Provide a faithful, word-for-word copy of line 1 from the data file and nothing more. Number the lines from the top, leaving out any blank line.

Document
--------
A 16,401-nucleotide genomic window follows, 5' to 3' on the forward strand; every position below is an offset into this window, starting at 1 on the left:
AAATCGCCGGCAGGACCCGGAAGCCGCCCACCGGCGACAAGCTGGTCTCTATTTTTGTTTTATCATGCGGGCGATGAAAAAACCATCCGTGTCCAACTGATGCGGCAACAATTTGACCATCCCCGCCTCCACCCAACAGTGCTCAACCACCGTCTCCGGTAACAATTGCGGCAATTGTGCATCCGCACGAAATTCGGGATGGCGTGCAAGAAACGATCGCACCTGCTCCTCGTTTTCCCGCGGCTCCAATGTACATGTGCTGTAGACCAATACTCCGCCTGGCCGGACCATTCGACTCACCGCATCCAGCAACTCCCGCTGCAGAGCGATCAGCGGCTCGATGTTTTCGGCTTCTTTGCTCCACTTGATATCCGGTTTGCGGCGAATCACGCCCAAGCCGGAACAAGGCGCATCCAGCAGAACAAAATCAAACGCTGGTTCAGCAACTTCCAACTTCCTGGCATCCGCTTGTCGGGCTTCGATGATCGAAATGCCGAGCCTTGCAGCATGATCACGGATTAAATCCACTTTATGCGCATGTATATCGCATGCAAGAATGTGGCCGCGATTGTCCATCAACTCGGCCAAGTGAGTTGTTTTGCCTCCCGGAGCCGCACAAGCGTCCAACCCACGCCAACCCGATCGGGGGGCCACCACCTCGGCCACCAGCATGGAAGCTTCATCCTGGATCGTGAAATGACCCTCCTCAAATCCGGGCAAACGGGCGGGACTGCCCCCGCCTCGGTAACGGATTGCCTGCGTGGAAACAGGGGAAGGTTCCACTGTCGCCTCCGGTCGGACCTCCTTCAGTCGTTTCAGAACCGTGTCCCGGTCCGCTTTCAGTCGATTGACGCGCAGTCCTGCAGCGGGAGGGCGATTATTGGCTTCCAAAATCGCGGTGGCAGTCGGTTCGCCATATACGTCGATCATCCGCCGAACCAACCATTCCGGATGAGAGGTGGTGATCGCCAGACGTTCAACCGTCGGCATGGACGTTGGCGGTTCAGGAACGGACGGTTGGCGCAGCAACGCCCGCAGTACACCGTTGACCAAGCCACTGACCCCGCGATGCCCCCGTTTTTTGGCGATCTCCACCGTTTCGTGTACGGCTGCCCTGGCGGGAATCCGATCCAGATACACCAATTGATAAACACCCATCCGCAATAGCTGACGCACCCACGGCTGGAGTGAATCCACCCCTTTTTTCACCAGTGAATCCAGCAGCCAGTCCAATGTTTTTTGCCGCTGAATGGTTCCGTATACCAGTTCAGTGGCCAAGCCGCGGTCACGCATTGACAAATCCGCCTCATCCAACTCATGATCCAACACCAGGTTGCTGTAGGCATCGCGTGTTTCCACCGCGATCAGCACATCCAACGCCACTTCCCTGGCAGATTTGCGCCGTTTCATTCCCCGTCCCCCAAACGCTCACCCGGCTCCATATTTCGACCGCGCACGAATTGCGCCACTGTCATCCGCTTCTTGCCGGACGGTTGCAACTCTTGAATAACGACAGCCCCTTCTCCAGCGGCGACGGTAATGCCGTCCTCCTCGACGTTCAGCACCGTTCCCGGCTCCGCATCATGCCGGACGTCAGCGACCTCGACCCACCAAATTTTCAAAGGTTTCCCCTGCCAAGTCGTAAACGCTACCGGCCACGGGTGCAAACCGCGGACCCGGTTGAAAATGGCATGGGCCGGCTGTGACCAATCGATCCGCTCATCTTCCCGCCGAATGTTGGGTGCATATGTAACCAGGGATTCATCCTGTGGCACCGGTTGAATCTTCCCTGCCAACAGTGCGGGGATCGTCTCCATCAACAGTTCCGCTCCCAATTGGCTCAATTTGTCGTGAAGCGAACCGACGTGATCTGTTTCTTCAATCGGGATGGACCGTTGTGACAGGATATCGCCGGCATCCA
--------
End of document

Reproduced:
A 16,401-nucleotide genomic window follows, 5' to 3' on the forward strand; every position below is an offset into this window, starting at 1 on the left: